The Justice Department, which argued on Friday that the law is “unambiguously” unconstitutional, has asked Pitman to enter a preliminary injunction that would block the law while the rest of the case goes forward. It’s unusual for the federal government to sue over a state law, senior Justice Department official Brian Netter told Pitman, but he argued that the United States had the power to step in when a law is clearly unconstitutional and individuals affected by it can’t go to court themselves to protect their rights.
“There is no doubt under binding constitutional precedents that a state may not ban abortions at six weeks,” Netter said. “Texas knew this, but it wanted a six-week ban anyway. So the state resorted to an unprecedented scheme of vigilante justice.”
Friday’s hearing marked not only the latest important stage of the legal fight over SB 8 but also one month since the law took effect. SB 8 bans nearly all abortions in Texas after fetal cardiac activity can be detected — typically around the sixth week of pregnancy — and authorizes private individuals to enforce the law by suing doctors they suspect of performing abortions or anyone they suspect of aiding a pregnant person in obtaining the procedure. The law does not allow claims against a person who receives an abortion.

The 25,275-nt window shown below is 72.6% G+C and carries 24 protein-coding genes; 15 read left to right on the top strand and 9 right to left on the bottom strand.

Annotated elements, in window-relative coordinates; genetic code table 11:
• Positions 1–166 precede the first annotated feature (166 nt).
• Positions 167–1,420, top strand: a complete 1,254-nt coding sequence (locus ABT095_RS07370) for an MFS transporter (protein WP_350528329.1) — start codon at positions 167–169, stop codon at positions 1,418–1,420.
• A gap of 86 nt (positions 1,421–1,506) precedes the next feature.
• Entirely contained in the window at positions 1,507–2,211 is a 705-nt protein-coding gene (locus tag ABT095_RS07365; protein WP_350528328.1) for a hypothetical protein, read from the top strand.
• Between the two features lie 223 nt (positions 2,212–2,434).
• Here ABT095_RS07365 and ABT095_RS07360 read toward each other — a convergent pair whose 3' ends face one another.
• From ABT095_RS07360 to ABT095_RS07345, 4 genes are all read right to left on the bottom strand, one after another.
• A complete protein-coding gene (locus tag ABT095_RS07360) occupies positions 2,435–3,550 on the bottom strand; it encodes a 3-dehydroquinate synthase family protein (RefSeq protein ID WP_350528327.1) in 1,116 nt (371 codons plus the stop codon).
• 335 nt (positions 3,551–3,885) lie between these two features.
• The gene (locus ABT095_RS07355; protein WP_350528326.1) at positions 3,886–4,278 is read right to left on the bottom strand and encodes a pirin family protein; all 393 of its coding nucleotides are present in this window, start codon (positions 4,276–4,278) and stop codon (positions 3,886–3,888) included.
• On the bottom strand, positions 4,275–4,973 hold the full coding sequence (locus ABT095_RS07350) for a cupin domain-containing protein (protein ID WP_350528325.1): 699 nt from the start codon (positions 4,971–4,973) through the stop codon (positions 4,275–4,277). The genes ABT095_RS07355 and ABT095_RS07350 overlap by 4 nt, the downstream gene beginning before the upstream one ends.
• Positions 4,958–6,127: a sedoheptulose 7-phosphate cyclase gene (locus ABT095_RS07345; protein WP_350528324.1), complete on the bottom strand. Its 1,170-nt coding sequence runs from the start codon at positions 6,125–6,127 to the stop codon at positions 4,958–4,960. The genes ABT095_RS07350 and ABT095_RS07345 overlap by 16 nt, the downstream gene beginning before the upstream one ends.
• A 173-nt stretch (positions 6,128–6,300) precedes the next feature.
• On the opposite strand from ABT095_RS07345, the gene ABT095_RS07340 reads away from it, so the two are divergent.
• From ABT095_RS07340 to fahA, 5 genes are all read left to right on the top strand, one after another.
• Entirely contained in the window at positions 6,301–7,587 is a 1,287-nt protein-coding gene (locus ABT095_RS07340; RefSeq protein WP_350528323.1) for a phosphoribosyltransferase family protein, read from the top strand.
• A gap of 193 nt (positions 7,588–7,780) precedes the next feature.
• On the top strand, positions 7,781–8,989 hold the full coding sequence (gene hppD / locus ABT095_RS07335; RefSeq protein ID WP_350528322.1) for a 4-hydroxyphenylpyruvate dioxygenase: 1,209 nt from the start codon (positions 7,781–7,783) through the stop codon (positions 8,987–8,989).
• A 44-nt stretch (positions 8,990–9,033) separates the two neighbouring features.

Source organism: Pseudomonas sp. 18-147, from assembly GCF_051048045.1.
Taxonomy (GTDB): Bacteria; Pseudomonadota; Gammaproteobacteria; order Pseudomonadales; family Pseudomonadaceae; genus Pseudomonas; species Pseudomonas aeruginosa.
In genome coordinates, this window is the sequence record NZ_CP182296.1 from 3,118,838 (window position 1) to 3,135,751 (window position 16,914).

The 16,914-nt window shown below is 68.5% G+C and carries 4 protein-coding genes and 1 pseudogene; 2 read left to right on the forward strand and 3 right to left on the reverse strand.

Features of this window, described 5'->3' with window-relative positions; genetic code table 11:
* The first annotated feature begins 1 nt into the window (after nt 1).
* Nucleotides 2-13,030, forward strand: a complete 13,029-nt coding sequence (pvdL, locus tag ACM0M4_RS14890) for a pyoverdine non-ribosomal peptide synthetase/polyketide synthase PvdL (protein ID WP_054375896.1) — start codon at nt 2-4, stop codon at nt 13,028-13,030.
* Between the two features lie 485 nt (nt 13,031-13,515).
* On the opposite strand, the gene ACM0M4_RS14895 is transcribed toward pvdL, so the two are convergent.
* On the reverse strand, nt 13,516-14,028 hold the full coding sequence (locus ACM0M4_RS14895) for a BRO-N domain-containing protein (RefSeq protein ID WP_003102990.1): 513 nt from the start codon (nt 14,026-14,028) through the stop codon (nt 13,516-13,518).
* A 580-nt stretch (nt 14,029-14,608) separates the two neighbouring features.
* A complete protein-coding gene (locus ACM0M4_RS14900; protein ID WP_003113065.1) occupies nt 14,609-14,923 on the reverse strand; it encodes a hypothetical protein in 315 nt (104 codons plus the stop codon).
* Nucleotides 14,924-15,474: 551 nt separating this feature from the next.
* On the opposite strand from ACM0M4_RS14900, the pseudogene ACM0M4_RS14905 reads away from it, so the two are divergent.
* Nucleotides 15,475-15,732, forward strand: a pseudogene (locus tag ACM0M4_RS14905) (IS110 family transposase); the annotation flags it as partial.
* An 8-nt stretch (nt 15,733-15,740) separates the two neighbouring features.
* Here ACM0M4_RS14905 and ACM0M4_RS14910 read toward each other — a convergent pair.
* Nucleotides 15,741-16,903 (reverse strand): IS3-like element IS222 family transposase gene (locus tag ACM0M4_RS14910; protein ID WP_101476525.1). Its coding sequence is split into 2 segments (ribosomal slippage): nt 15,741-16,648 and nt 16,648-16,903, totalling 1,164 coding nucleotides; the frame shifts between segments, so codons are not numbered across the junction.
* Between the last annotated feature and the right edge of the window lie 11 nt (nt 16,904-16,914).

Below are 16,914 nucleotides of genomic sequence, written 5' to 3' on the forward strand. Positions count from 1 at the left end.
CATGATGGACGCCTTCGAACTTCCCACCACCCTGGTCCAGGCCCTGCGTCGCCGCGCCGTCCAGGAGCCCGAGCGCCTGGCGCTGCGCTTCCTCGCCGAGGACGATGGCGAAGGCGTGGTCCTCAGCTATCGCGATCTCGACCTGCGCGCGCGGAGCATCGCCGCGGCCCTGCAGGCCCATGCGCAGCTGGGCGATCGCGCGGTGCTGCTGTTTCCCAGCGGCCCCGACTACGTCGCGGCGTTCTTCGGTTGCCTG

The law incentivizes these types of claims by allowing plaintiffs to ask for at least $10,000 in damages as well as their legal fees if they win, and includes no penalty for plaintiffs if they lose.
Pregnancy terms are counted from the first day of a person’s most recent period, so six weeks is typically two weeks after a missed period, which is when many people first realize they’re pregnant. Early-term state abortion bans are often referred to as “heartbeat” laws — Thompson repeatedly referred to a “heartbeat” during Friday’s arguments — but that term is misleading, since a fetus’s heart valves haven’t formed at that point; an ultrasound at that stage is detecting electrical activity.
Although it appears that only a handful of lawsuits have been filed so far under the law, SB 8 has had the effect of halting the majority of abortions in Texas. As legal challenges to the law wind through the courts, some pregnant Texans are traveling to other states to obtain abortions, but that’s only an option for people who have the time and money to do so; other people are exploring alternatives to going to medical professionals, such as ordering medication to self-manage the procedure.